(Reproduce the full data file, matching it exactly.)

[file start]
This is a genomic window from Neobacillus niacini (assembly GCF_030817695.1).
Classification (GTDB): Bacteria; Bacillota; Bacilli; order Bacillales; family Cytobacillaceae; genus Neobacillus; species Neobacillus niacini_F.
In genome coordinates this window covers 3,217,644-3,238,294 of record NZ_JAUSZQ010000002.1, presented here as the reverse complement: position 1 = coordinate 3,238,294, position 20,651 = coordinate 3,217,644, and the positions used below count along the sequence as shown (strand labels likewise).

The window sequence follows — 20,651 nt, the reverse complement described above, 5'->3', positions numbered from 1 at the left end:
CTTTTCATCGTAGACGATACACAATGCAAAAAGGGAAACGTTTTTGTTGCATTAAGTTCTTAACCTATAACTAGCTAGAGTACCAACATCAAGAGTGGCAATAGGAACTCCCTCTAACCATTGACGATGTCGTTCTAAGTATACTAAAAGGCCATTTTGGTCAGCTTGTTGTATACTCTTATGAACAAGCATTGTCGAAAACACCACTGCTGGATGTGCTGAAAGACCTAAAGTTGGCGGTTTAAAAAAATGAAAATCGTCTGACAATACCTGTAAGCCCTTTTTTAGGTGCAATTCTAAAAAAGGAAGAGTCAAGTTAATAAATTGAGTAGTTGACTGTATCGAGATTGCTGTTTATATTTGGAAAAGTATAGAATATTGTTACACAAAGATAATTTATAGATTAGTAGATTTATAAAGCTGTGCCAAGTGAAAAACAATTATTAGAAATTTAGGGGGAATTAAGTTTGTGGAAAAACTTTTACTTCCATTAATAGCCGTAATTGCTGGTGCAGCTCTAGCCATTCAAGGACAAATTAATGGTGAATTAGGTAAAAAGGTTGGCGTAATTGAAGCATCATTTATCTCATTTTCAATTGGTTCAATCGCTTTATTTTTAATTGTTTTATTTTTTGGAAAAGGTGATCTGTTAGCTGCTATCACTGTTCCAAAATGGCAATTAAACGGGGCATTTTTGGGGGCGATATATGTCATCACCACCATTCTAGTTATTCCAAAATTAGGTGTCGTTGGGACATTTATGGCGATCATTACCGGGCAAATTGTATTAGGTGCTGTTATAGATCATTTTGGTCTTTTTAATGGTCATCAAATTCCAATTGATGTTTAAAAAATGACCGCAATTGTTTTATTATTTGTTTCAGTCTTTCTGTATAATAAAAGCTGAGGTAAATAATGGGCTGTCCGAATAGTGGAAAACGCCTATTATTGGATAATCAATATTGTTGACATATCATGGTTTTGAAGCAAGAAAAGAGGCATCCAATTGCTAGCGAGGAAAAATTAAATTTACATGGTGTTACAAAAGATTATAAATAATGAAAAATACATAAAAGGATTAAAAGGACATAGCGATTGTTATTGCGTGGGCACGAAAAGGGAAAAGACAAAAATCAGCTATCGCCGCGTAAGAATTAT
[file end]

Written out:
This is a genomic window from Neobacillus niacini (assembly GCF_030817695.1).
Classification (GTDB): Bacteria; Bacillota; Bacilli; order Bacillales; family Cytobacillaceae; genus Neobacillus; species Neobacillus niacini_F.
In genome coordinates this window covers 3,217,644-3,238,294 of record NZ_JAUSZQ010000002.1, presented here as the reverse complement: position 1 = coordinate 3,238,294, position 20,651 = coordinate 3,217,644, and the positions used below count along the sequence as shown (strand labels likewise).

The window sequence follows — 20,651 nt, the reverse complement described above, 5'->3', positions numbered from 1 at the left end:
CTTTTCATCGTAGACGATACACAATGCAAAAAGGGAAACGTTTTTGTTGCATTAAGTTCTTAACCTATAACTAGCTAGAGTACCAACATCAAGAGTGGCAATAGGAACTCCCTCTAACCATTGACGATGTCGTTCTAAGTATACTAAAAGGCCATTTTGGTCAGCTTGTTGTATACTCTTATGAACAAGCATTGTCGAAAACACCACTGCTGGATGTGCTGAAAGACCTAAAGTTGGCGGTTTAAAAAAATGAAAATCGTCTGACAATACCTGTAAGCCCTTTTTTAGGTGCAATTCTAAAAAAGGAAGAGTCAAGTTAATAAATTGAGTAGTTGACTGTATCGAGATTGCTGTTTATATTTGGAAAAGTATAGAATATTGTTACACAAAGATAATTTATAGATTAGTAGATTTATAAAGCTGTGCCAAGTGAAAAACAATTATTAGAAATTTAGGGGGAATTAAGTTTGTGGAAAAACTTTTACTTCCATTAATAGCCGTAATTGCTGGTGCAGCTCTAGCCATTCAAGGACAAATTAATGGTGAATTAGGTAAAAAGGTTGGCGTAATTGAAGCATCATTTATCTCATTTTCAATTGGTTCAATCGCTTTATTTTTAATTGTTTTATTTTTTGGAAAAGGTGATCTGTTAGCTGCTATCACTGTTCCAAAATGGCAATTAAACGGGGCATTTTTGGGGGCGATATATGTCATCACCACCATTCTAGTTATTCCAAAATTAGGTGTCGTTGGGACATTTATGGCGATCATTACCGGGCAAATTGTATTAGGTGCTGTTATAGATCATTTTGGTCTTTTTAATGGTCATCAAATTCCAATTGATGTTTAAAAAATGACCGCAATTGTTTTATTATTTGTTTCAGTCTTTCTGTATAATAAAAGCTGAGGTAAATAATGGGCTGTCCGAATAGTGGAAAACGCCTATTATTGGATAATCAATATTGTTGACATATCATGGTTTTGAAGCAAGAAAAGAGGCATCCAATTGCTAGCGAGGAAAAATTAAATTTACATGGTGTTACAAAAGATTATAAATAATGAAAAATACATAAAAGGATTAAAAGGACATAGCGATTGTTATTGCGTGGGCACGAAAAGGGAAAAGACAAAAATCAGCTATCGCCGCGTAAGAATTAT